The division and disposition of a deceased person’s personal goods and household effects is often a contentious issue, particularly amongst family members. The conflict is most often caused by sentimental and emotional values friends and family members place on the items rather than their intrinsic values. Unfortunately, most people spend relatively little time considering how to dispose of their personal and household effects on death, but instead, focus on monetary issues. You should, therefore, consider what specific items form your collection of personal and household effects and how you wish to resolve potential problems that may arise when distributing those articles. For example, consider the following issues:
- Do you have any personal property which may not be ordinarily thought of as personal effects or household contents (e.g. a rifle or wine collection)?
- Do you own an item that has high intrinsic or sentimental value (e.g. family heirloom or work of art)?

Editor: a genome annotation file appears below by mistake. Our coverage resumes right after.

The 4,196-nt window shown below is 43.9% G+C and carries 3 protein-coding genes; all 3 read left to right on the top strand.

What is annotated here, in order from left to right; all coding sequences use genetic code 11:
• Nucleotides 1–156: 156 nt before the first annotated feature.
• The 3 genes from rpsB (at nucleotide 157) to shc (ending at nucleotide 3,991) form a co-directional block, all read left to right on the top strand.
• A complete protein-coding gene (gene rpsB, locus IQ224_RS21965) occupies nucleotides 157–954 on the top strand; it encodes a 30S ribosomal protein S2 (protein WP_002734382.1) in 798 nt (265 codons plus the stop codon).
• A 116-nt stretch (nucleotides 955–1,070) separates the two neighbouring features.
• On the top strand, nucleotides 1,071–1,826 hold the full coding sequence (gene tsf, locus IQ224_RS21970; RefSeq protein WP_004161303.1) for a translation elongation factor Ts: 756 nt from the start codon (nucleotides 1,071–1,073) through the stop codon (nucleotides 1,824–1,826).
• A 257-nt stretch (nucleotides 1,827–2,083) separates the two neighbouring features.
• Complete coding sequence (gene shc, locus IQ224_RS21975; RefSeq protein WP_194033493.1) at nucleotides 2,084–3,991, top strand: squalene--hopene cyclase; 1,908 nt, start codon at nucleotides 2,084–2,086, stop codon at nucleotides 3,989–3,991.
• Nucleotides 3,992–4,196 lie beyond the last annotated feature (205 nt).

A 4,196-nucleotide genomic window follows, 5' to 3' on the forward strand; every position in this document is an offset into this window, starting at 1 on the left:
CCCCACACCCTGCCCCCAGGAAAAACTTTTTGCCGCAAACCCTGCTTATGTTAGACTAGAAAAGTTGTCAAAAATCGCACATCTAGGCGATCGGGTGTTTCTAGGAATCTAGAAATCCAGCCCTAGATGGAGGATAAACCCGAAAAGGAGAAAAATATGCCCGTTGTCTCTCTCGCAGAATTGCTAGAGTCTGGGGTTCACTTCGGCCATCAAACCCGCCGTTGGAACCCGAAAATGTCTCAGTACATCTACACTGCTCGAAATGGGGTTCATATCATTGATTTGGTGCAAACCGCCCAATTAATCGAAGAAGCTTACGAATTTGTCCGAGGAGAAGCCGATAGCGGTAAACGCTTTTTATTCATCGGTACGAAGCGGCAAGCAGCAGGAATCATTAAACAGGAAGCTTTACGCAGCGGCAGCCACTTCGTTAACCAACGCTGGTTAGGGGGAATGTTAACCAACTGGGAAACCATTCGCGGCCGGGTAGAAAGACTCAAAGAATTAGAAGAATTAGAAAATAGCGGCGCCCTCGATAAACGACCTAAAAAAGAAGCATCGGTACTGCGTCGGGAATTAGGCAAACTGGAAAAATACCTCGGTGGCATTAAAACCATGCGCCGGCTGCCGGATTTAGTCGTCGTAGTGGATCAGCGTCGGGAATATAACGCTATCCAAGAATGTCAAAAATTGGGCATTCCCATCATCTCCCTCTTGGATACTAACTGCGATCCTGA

- Are you the sole owner or do you own personal items jointly with someone?
- If you are in a blended family, are there any articles that you would want children from a previous marriage or another family member to inherit, rather than spouse #2?
- Where are your personal effects actually located (e.g. principal residence, in a safety deposit box, the office, cottage, on loan to a third party, in storage or in the condo in Atlanta)?
- Have you had any items with high intrinsic value formally appraised (e.g. antiques, art, jewellery), and if so, when?
In considering the answers to these questions, your legal advisor will be able to guide you as to how best to express and implement your wishes. In essence, it is better to properly plan the distribution of personal effects rather than risk confusion, animosity and potentially long lasting hurt feelings amongst your loved ones after you are gone.
Download the PDF: Concepts Newsletter – Winter 2009
Download the PDF: Ontario Funeral Service Association News – April 2011
Download the PDF: Canadian Institute of Management – Fall 2011